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DesignTech's Guardian 911 Phone, due in April, is a small wearable cordless handset (fits in the palm of the hand) that connects to a base station for the sole purpose of summoning 911 help with a push of the phone's single button.

It has a microphone so the user can talk with the operator.

Works just like a cordless phone, because that's what it is.

The range is said to be 800 feet - that's about 1/6 of a mile.

It's also waterproof, so you can wear it in the shower

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after you've watched "Psycho."

No monthly fee.

List price is $139.95.

I think these are gonna be extremely popular when they go on sale in April, and not just with the targeted market of the elderly.

No more

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"Sorry, wrong number," when it matters most.







January 14, 2005 at 12:01 PM | Permalink | Comments (0) | TrackBack

'Hero, Hawk, and Open Hand: American Indian Art of the Ancient Midwest and South'

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Title of a show at the Chicago Art Institute,

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up through January 30, that's been drawing rave reviews from all who've seen it.

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The show poses a challenge to the established dogma

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that the American landscape was a primeval vista when the first Europeans landed.

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Rather, it demonstrates that what is now the United States was once, millenia ago,

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home to highly advanced cultures and cities comparable to those of Mesopotamia and the Aztec, Inca, and Mayan empires.

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This is history which has yet to become part of common knowledge,

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and thus hasn't begun to penetrate American textbooks.

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The show moves to the St. Louis Art Museum after Chicago and then on,

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this summer, to Washington, D.C.'s American Museum of Natural History, where I plan on seeing it.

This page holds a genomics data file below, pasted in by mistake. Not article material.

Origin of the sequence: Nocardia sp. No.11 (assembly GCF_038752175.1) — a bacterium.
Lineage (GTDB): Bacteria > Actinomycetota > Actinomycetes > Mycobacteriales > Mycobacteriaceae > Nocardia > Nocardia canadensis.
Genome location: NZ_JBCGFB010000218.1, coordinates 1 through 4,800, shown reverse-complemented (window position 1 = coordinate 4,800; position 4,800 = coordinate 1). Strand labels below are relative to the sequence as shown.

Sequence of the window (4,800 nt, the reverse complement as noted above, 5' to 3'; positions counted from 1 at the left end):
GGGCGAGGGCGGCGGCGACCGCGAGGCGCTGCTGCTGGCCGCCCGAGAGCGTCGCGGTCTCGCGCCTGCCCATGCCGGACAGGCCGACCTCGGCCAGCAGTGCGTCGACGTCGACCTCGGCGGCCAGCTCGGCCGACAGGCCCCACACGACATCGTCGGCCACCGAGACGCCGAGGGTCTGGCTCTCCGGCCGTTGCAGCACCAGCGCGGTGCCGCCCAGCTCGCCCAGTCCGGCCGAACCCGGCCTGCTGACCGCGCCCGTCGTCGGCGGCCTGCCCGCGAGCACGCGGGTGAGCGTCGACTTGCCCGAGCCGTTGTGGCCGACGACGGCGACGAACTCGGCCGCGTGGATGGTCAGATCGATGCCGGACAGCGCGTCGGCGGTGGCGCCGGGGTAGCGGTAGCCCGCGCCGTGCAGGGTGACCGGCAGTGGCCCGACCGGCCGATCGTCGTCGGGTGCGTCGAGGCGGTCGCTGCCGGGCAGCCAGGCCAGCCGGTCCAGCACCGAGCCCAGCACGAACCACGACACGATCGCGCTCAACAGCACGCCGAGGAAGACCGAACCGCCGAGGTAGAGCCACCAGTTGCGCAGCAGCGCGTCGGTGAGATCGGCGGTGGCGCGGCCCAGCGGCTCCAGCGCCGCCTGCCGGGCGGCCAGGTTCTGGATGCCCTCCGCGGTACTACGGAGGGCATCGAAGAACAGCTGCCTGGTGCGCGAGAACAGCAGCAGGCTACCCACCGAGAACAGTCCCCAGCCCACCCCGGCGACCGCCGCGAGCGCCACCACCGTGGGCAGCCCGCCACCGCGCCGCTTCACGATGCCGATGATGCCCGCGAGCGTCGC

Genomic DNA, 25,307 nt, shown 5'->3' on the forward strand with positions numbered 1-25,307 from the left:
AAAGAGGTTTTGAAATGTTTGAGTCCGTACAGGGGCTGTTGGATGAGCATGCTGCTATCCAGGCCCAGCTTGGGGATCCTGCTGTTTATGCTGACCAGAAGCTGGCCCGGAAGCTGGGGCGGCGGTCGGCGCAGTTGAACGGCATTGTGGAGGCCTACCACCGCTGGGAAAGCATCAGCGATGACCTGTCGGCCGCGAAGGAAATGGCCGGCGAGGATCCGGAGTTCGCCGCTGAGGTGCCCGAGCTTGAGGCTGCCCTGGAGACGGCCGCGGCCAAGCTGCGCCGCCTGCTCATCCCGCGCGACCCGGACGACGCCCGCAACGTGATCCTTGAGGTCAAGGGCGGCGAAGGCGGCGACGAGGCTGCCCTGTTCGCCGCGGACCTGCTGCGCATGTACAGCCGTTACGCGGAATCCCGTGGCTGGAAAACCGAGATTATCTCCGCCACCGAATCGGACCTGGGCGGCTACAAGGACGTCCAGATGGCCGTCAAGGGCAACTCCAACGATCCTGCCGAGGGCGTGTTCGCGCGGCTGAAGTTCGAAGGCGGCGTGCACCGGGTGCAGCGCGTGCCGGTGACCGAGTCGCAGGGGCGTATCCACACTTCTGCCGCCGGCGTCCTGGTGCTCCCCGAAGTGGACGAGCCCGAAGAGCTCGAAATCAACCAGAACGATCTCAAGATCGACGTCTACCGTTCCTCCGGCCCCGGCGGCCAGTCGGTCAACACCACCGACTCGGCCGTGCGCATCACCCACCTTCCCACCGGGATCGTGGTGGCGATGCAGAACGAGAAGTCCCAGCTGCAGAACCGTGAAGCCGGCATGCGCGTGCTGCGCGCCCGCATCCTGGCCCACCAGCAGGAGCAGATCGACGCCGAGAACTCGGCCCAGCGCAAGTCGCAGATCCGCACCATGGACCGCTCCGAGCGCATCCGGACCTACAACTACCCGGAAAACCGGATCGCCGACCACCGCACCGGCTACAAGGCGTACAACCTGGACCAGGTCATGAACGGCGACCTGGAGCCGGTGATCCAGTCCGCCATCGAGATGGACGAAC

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The carved stone head just above was made in what is now Kentucky, between 200 B.C. and 400 A.D.


January 14, 2005 at 11:01 AM | Permalink | Comments (0) | TrackBack

'Lose The Bustle' - BMW finally gets the message

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Sing it to the tune of ""Do The Hustle" [click on #27].

When BMW's new flagship 7 Series (above) came out three years ago, with its ridiculous-looking humped trunk which appeared as if someone had stuck it on as an afterthought, I wasn't the only one who couldn't believe this company could have made so major a mistake.

The howls of dismay over the simultaneous introduction of the i-Drive, a fiendishly difficult-to-master central single control wheel for the tricked-out car's myriad complicated functions, were even louder.

BMW then dumbed-down the i-Drive a bit, after a continuing crescendo of criticism that even the Teutonic masters of the company, safely ensconced in their corporate castle in Munich, could no longer ignore.

After U.S. sales of the 7 Series fell 21% last year, the company finally decided it was time to stop the bleeding.

Earlier this week, at the North American Auto Show in Detroit, BMW CEO Helmut Panke said a "face-lift" of the 7 Series is on the way, with the first photos to be released January 27.

Panke said BMW is not "walking away" from its new design philosophy.

Rather, it's making adjustments in its look.

Bet one of them is losing the bustle.

[via Neal E. Boudette and the Wall Street Journal]

January 14, 2005 at 10:01 AM | Permalink | Comments (0) | TrackBack

Spinning apartment

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Suite Vollard (above) is an apartment building in Curitiba, Brazil unlike any other in the world.

Each of the 11 floors is a 3,000-square-foot apartment that rotates on command, at adjustable speeds and in either direction.

The bathrooms and kitchens are housed in the fixed central core, as are the fireplaces.

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It's the only building on Earth where each floor can spin independently of the others.

The apartments start at $300,000.

Oh, I didn't realize you were seriously interested.

Hold on... OK, the phone number for more information is 011-55-41-3013-1234.

[via Stephen Treffinger and the New York Times]

January 14, 2005 at 09:01 AM | Permalink | Comments (0) | TrackBack